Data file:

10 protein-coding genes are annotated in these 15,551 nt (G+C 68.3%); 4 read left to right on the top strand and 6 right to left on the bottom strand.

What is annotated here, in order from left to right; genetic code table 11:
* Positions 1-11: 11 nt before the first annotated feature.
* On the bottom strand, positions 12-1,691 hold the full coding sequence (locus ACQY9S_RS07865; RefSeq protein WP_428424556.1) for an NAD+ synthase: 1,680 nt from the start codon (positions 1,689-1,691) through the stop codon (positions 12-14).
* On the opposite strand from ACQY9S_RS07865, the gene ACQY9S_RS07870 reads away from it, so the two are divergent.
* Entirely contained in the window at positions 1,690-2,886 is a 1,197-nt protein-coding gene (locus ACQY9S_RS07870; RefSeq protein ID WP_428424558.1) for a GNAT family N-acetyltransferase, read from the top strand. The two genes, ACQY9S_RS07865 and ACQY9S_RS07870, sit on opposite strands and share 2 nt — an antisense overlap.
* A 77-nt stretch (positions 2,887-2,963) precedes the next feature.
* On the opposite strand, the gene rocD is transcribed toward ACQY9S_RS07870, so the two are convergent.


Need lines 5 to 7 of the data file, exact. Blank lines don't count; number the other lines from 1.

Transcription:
* On the opposite strand from ACQY9S_RS07865, the gene ACQY9S_RS07870 reads away from it, so the two are divergent.
* Entirely contained in the window at positions 1,690-2,886 is a 1,197-nt protein-coding gene (locus ACQY9S_RS07870; RefSeq protein ID WP_428424558.1) for a GNAT family N-acetyltransferase, read from the top strand. The two genes, ACQY9S_RS07865 and ACQY9S_RS07870, sit on opposite strands and share 2 nt — an antisense overlap.
* A 77-nt stretch (positions 2,887-2,963) precedes the next feature.